06 Mar 5 Unique Benefits of The Kettlebell Swing

What makes the Russian style kettlebell swing such a unique exercise?

Specifically, what makes the exercise so unique and effective for optimizing back health?

It’s so valuable, that I wrote a recent article for StrongFirst about my personal experience and how the kettlebell swing has greatly contributed to keeping my back strong and pain-free after a major injury years ago.

But, what specifically makes this exercise different compared to other major lifts and exercises?

I wanted to dig deeper on why I believe the swing is one of the most effective exercises for developing a strong and resilient back.


Dynamic strength endurance may be the most important benefit of the kettlebell swing, when it comes to back health.

Dynamic strength endurance may be the most important benefit of the kettlebell swing.

Strength endurance or muscular endurance is critically important to prevent or reduce the risk of low back injury or any musculoskeletal injury, for that matter.

Strength endurance is a quality of strength and could be argued to be the most important quality of strength, depending on the athlete or skill.

Dr. Stuart McGill has previously stated that it is muscular endurance that helps reduce low back pain the most.

Strength alone is not enough.

More repetitions of less demanding work that will enhance strength and endurance.

This is a unique advantage of performing a kettlebell swing as we produce sustained muscular contraction and stabilization when swinging a kettlebell, especially when performing high repetitions and high volume work loads.

The swing is an example a dynamic strength endurance, as opposed to static strength endurance (such as a plank).

Anyone that has performed swings for high reps (~100 repetition range or above, for example) knows this takes significant trunk strength endurance to perform.

Dynamic strength endurance is a distinct characteristic of the swing which greatly contributes to keeping the back strong, healthy, and powerful.


As I had mentioned in the previous article about the swing, it requires stability yet it promotes stability.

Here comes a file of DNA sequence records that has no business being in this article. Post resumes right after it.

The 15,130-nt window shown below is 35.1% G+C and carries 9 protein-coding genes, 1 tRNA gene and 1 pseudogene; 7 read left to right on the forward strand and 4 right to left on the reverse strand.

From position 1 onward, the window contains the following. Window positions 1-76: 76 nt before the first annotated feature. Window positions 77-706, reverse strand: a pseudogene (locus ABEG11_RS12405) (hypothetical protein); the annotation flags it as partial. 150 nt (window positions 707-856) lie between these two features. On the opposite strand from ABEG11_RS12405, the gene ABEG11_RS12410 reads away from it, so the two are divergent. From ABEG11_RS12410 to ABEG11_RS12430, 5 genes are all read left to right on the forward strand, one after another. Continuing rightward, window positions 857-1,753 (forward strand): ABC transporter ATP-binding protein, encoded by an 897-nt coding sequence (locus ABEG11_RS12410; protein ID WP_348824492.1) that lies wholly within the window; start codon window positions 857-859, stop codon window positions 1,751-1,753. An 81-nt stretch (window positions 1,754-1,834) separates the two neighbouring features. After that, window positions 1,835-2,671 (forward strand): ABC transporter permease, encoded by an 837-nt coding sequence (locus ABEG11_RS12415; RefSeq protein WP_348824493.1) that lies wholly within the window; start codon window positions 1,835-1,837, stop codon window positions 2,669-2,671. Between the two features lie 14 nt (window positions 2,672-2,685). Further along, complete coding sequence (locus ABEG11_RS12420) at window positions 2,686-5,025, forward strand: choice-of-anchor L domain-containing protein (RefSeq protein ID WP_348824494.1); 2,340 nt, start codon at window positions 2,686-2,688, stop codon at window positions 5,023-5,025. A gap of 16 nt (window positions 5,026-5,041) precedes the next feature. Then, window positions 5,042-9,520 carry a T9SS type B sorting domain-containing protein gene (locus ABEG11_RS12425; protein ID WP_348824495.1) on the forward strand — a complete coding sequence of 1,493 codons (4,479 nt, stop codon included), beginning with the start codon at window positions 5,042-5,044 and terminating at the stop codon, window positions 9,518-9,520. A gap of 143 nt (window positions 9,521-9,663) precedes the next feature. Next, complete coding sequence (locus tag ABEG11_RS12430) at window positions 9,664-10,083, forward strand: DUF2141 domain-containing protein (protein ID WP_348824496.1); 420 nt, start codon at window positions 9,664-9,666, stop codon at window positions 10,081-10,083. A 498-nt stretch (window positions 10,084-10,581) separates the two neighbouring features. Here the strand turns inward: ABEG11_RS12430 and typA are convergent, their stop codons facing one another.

This means it does require an adequate amount of trunk strength or stabilization at baseline.

An example would be if you can’t hold a static plank for at least a minute, we’ve got to fix that before attempting to swing a kettlebell.

One we have a baseline of stability, the swing will require an enormous amount of stabilization throughout the entire cycle of the swing.

Power breathing (also known as biomechanical matched breathing) is when the exhalation matches the forward motion and helps to set the spine for maximum stiffness and stability at the top of the swing.

A high level of stabilization and “bracing” is developed by this breathing technique, in combination with proper swing biomechanics.

One of the reasons the mechanics are so unique is because the swing is a ballistic exercise (fast and explosive).

While there are many exercises that promote spinal stability, but the kettlebell swing does this in a different way because it’s such a dynamic, powerful, and explosive movement.

Again, it promotes stability at a higher level, assuming baseline stability is present.


With the mechanics of the swing, the motion specifically addresses the hip flexors and hip extensors.

When the kettlebell is projected forward, any tightness in the hip flexors will be stretched and will improve pelvic mobility.

And, tight hip flexors can be seem as a common problem for many people.

On the flip side, the weak hip extensors will be made stronger with the explosive hip drive.

The well executed hip drive is what makes a swing a powerful and explosive movement.

You could say that similar things can be addressed with the slow lifts (squat or deadlift).

However, because the swing is a fast and explosive, it’s a very dynamic exercise and very different in the way it helps to address muscle imbalances or flexibility issues.

The importance of the hip extensors and glute activation cannot be emphasized enough with the kettlebell swing and are considered a very unique feature of the exercise with the research by Dr. McGill.

His research demonstrated high levels of muscle activation with all posterior and anterior chain muscle groups, as well as most major hip muscles.

Specifically, high muscle activation was revealed in the glutes, abs, and erector spinae muscles, which are all major contributors in keeping the back healthy.

The swing is an interplay of muscle firing and synchronization that is distinct from many other exercises.

The swing is an interplay of muscle firing and synchronization that is distinct from many other exercises.


The proper biomechanics of the swing is performing the exercise with the “hip hinge” movement.

What’s so different with the swing “hip hinge” compared to other lifts?